[Ed. – Don’t lick.]
Researchers have mapped out the particles found across the city’s subway system, and they found a range of DNA from mozzarella cheese to the Bubonic plague.
The “PathoMap,” created by Weill Cornell Medical College researchers, maps out microbes and pathogens found on hand rails, kiosks, benches, turnstiles and passenger seats. The research team used nylon swabs to collect DNA in 24 subway lines in all five boroughs over a period of 17 months.
Researchers say most of the DNA found across the subway system is harmless, like the cheese DNA, but the study also found some drug-resistant, disease-causing bacteria, including some DNA fragments associated with anthrax and the Bubonic plague.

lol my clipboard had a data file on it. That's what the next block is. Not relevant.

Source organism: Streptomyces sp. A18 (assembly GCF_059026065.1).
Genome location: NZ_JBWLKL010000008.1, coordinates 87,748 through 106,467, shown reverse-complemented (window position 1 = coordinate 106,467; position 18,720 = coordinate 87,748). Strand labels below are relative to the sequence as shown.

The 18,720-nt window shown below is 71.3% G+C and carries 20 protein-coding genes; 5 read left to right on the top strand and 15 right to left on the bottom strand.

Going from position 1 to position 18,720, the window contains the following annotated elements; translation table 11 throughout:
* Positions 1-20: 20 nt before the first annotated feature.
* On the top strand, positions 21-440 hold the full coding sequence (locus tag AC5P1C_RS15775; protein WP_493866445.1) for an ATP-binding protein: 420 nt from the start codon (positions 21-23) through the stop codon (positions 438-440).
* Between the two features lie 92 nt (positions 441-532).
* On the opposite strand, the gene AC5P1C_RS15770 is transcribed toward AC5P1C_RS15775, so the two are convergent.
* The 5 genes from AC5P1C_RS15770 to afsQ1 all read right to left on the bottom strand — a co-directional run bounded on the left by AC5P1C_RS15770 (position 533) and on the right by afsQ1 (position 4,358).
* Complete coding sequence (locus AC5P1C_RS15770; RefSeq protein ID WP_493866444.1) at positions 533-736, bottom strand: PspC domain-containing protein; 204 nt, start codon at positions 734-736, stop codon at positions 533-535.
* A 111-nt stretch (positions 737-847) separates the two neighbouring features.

Other disease-causing bacteria found in the subway system include E. coli, staph infections, meningitis, sepsis and strep infections. …
The Bronx had the most number of different bacteria species, followed by Brooklyn, Manhattan and Queens. …
As Weill-Cornell University scientist Chris Mason, one of the authors of the study, told Gothamist, “You wouldn’t want to lick all the poles [in the subway system], even though you’d probably be fine.”